Following Alberta Premier Danielle Smith’s claims that its reporting is “defamatory,” CBC News says it won’t retract an article alleging that staff in Smith’s office emailed Crown prosecutors challenging their assessment on Coutts border blockades cases.

In an email to True North on Wednesday, CBC head of public affairs Chuck Thompson said the organization stands behind the journalism in the story, and as such, “have no intention of retracting it.” 

CBC News also doubled down on its reporting with a second story alleging that Smith is inappropriately pressuring Justice department officials to intervene in pandemic-related charges. 

Smith, the civil service, and Crown prosecutors denied similar allegations earlier this week. In both articles making such allegations, the CBC relied on anonymous sources.

In a statement, Smith called the allegations “baseless.” 

“The Premier calls on the CBC to retract its outrageous story and, further, that the CBC and the Official Opposition apologize to the Premier, Premier’s Office staff, Alberta Crown prosecutors and those in the Alberta Public Service, for the damage caused to their reputations and that of Alberta’s justice system,” she said in a statement on Wednesday.

Thompson also said CBC stands by the story which transparently attributes the allegations to trusted sources and provides context to the allegations. 

“As is our practice, we gave the premier and her office an opportunity to react and we included that response prominently in the story, including the sub-headline.”

Last week, CBC reported that anonymous sources said staff in Smith’s office emailed Crown prosecutors challenging their assessment and direction on cases stemming from the Coutts border blockades and protests. The story also granted anonymity to sources who feared they could lose their jobs.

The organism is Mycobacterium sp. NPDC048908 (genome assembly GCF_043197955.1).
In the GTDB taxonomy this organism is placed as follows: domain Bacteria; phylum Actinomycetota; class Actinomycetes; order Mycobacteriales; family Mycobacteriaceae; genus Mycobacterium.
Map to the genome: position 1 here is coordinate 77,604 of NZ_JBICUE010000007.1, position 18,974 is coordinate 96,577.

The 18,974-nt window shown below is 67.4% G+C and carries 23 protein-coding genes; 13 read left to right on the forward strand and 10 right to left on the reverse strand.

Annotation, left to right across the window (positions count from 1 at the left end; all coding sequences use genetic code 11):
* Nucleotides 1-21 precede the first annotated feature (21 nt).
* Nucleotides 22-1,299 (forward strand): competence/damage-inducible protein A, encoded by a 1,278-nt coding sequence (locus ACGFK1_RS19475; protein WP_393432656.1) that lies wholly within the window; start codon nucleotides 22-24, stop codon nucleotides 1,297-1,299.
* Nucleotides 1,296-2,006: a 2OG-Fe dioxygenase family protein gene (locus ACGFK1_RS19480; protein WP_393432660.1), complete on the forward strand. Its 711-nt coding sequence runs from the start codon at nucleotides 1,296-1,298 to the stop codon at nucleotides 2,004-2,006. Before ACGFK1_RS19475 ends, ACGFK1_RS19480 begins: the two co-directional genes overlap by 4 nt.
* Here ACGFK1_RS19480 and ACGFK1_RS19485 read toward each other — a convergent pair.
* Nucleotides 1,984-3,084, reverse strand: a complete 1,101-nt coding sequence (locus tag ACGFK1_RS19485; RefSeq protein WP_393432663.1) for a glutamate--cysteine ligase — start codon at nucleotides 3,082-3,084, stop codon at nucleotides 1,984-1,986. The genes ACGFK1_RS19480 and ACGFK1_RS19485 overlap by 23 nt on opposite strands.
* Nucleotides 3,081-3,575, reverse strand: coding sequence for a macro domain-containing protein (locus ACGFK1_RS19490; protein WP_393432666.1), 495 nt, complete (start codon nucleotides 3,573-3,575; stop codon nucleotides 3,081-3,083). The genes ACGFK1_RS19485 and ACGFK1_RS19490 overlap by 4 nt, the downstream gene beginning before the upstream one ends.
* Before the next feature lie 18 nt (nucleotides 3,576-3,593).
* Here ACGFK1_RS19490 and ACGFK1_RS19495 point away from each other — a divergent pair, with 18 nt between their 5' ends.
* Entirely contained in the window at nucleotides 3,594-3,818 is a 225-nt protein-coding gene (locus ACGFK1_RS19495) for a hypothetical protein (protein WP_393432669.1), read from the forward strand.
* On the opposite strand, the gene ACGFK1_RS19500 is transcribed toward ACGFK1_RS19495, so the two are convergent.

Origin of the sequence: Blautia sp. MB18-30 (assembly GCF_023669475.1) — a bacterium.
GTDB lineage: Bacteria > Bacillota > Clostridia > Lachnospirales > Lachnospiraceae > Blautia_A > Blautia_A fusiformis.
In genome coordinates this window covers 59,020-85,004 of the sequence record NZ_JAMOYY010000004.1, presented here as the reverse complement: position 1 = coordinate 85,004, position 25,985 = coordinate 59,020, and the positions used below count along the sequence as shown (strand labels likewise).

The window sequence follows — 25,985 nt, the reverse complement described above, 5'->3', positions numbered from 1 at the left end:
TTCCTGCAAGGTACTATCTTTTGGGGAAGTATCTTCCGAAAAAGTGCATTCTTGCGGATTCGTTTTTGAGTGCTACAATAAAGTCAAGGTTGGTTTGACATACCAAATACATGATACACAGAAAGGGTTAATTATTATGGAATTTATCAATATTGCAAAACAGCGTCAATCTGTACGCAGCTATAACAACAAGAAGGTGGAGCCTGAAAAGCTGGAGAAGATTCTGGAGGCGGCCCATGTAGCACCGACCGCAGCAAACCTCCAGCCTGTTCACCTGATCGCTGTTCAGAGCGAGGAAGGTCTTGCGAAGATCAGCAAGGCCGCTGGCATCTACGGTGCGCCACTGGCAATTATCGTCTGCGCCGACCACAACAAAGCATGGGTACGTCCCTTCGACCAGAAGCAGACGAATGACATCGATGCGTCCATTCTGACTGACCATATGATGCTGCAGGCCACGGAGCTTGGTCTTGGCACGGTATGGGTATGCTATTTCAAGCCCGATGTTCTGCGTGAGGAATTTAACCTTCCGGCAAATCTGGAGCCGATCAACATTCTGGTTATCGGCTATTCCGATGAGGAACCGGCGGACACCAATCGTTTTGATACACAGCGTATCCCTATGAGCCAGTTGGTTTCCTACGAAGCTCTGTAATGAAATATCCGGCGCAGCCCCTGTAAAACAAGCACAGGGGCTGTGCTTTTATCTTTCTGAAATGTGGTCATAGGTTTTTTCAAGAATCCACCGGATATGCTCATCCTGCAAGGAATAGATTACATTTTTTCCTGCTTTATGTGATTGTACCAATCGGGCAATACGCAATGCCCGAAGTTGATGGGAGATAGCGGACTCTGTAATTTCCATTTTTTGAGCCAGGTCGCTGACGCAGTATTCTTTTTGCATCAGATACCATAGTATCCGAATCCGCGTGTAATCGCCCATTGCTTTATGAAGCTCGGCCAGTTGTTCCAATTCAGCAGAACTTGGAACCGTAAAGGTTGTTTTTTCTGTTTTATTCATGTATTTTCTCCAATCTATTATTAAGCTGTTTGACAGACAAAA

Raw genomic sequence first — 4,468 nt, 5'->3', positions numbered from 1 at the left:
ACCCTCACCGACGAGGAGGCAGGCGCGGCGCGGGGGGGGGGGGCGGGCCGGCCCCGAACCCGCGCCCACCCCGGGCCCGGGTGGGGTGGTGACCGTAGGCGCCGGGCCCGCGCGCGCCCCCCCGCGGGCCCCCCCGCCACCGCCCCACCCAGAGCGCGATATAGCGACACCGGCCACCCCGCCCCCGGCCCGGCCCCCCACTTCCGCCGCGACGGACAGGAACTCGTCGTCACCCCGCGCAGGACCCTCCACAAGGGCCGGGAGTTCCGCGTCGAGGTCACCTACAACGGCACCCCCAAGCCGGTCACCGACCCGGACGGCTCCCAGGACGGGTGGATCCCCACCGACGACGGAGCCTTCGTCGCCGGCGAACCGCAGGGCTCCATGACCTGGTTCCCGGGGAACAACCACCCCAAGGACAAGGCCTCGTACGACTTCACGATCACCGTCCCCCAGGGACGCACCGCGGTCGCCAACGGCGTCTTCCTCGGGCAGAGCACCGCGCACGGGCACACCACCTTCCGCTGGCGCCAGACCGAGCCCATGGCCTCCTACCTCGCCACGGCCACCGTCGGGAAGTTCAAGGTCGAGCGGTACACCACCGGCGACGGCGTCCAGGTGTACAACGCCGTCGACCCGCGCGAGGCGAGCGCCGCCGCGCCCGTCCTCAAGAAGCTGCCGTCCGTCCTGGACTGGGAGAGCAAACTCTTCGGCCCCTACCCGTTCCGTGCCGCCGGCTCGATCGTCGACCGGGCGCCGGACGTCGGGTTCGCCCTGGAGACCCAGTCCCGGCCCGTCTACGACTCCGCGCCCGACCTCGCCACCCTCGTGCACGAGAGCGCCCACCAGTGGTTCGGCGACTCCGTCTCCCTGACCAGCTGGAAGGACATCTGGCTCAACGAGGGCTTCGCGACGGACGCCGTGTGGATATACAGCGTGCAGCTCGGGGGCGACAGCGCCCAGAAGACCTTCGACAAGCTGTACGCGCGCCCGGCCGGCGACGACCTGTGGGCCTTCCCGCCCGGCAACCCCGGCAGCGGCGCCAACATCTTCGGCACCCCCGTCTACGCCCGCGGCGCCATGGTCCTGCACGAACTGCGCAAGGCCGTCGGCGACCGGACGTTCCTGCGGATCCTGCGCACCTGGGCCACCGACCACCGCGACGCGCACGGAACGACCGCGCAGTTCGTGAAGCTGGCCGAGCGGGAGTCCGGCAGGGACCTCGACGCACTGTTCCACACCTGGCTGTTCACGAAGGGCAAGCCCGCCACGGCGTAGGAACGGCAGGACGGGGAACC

The CBC later updated its story with an editor’s note saying the original version of the story neglected to note that CBC News has not seen the emails in question.

On Monday, the Alberta government said there’s no evidence of emails between the Alberta Crown Prosecution Service and Smith’s office following a review conducted by the non-partisan civil service. 

The independent review was conducted by the Public Service Commission and internal IT experts between Jan. 20-22 searched for any emails sent to or received by the relevant prosecutors and Smith’s staff over a four-month period. Nearly one million incoming, outgoing, and deleted emails were reviewed.

“No further review will be conducted unless additional evidence is brought forward,” said a government release. 

The Alberta Crown Prosecution Service (ACPS) also released a statement, saying it cooperated with the review and found no evidence of emails. 

“Continued suggestions of impropriety without evidence are not warranted,” the statement reads.

“This unsubstantiated speculation harms the reputation of the ACPS and does a disservice to the dedicated professionals in ACPS who carry out their work with unwavering integrity.” 

In its second story on Wednesday, the CBC published an article in which sources alleged Smith pressured Alberta Attorney General Tyler Shandro and his office to intervene in Covid-related court cases. The CBC said it spoke with multiple sources familiar with the interactions, but agreed not to name them “because of potential professional repercussions.”

Smith has said publicly she’s asked Shandro and his deputy minister to consider “on a regular basis” whether charges made for breaching Covid-19 restrictions are in the public interest. 

Sources told CBC the conversations went beyond those considerations and “veered into pressure” about dropping the charges. 

“They’re constantly pushing,” one source told CBC.  “I would interpret that as pressure.”

Shandro’s office denies that Smith directed him on Covid-cases. And Smith said that communication with Shandro and his department has been appropriate and made through the proper channels.

“The CBC’s allegations and insinuations to the contrary are, once again, baseless,” she said Wednesday.


  • Rachel Emmanuel

    Rachel is a seasoned political reporter who’s covered government institutions from a variety of levels. A Carleton University journalism graduate, she was a multimedia reporter for three local Niagara newspapers. Her work has been published in the Toronto Star. Rachel was the inaugural recipient of the Political Matters internship, placing her at The Globe and Mail’s parliamentary bureau. She spent three years covering the federal government for iPolitics. Rachel is the Alberta correspondent for True North based in Edmonton.